The latest Senate transportation bill would make it legal for freight companies to hire teenagers to drive big rigs, among other dangerous new policies that advocates say have no place in federal law.
In an open letter delivered to senior officials on the Senate Commerce Committee today, nonprofit Advocates for Highway and Auto Safety called out a slate of troubling policies included in the Surface Transportation Investment Act aimed at loosening restrictions on freight carriers. Among them was a bipartisan amendment from Committee Chair Maria Cantwell (D-WA) and minority member Todd Young (R-IN), which would establish a pilot program to train 3,000 new drivers between the ages of 18 and 20 to pilot the largest trucks that roll through U.S. communities — an age group that the Advocates say is between four and six times more likely to be involved in fatal crashes than older commercial drivers.
“Teen drivers just don’t have as much experience as older ones, and they tend to overestimate their driving capabilities,” said Cathy Chase, president of the Advocates. “You put them behind the wheel of an 80,000 pound truck, and that’s a recipe for disaster.”
Despite a mountain of evidence that young drivers are more likely to speed, kill pedestrians and bicyclists, and be involved in fatal crashes themselves, most states permit teenagers to obtain commercial licenses and drive professionally within state borders. Citing a chronic driver shortage that they say is making it difficult to move the goods upon which Americans rely, major trucking-industry groups have been pushing for years to open interstate travel to the youngest drivers — and they’re hoping that enshrining the pilot into law through the surface transportation reauthorization process (of which the Surface Transportation Investment Act is a part) will make it more likely to stick for the long haul.
But the real extent of the freight sector’s hiring woes is up for debate. In 2019, the Bureau of Labor Statistics found that the freight sector actually didn’t face significant challenges attracting workers compared to any other blue-collar job — although the industry does struggle with driver retention, in part because of low pay.
Advocates say that America’s traffic-violence crisis itself may be a factor, too. Trucking and delivery driving is one of the top-10 most dangerous professions, with on-the-job death rates outranking those of firefighters, police officers, and heavy construction workers — and crashes are the leading cause of death for the group. The average life expectancy of a male trucker in the U.S. is just 61, compared to 78 for the average American man.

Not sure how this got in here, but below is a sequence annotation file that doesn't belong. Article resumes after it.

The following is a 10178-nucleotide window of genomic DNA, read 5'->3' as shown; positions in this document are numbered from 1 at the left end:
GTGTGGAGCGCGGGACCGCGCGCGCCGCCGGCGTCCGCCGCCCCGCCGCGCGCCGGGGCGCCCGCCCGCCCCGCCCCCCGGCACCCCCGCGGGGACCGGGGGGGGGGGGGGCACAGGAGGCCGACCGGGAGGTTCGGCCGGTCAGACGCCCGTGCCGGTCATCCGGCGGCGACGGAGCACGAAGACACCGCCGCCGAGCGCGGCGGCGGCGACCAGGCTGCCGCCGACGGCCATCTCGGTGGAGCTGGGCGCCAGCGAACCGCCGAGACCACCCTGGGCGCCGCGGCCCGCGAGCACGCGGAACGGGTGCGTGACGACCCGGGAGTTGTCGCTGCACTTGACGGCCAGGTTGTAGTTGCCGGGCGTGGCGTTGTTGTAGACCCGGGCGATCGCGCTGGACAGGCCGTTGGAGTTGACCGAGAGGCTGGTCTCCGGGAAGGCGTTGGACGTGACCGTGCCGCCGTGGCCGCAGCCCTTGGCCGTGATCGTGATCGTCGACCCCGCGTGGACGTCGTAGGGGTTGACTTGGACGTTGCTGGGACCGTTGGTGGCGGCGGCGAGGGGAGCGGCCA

“[The retention crisis is] created by the unsafe conditions that truck drivers are forced to work in,” Chase adds. “They have to drive 11 hours a day, they don’t have the safety tech in all the trucks, there’s no required testing and remediation for obstructive sleep apnea — it just sets us up for a perfect storm of truck crashes on our highways. These bills are the perfect opportunity to make significant advances in all those areas, but they are failing.”
Other elements of the Surface Transportation Investment Act may erode those working conditions even further. The bill includes an amendment that would exempt livestock haulers from rules about how long a trucker is allowed to remain on the road without rest, and also would exempt mid-sized truck manufacturers from installing automatic-emergency-braking technology on their vehicles, despite the fact that it will be required on bigger rigs soon.
“These Class Three through Six trucks are exactly the ones that are roaming through our neighborhoods every day, delivering the packages we’re all so addicted to,” said Chase. “They’re driving right alongside children playing, people biking, grandparents walking to the grocery store. It’s a lethal loophole, and when taken together with the other carveouts in this bill, it’s shredding the fabric of our federal safety standards.”
Chase says that with proper regulation, the roughly 5,000 annual U.S. roadway deaths that involve a large truck could become a thing of the past — but not unless bills like the STIA are amended. She’s more optimistic about the House’s answer to reauthorization, the INVEST Act, which she says includes “numerous terrific safety advances,” but says it also includes the same exemption for mid-sized trucks, which she says must be reversed.
Whichever bill wins out, Chase says removing the worst carveouts is critical — and that the fight is just beginning.
“We’re really just begging for breadcrumbs with this stuff,” she said. “This is proven safety technology. There’s no reason not to do it.”
Read about the other safety amendments to the Surface Transportation Investment Act that the Advocates are seeking here.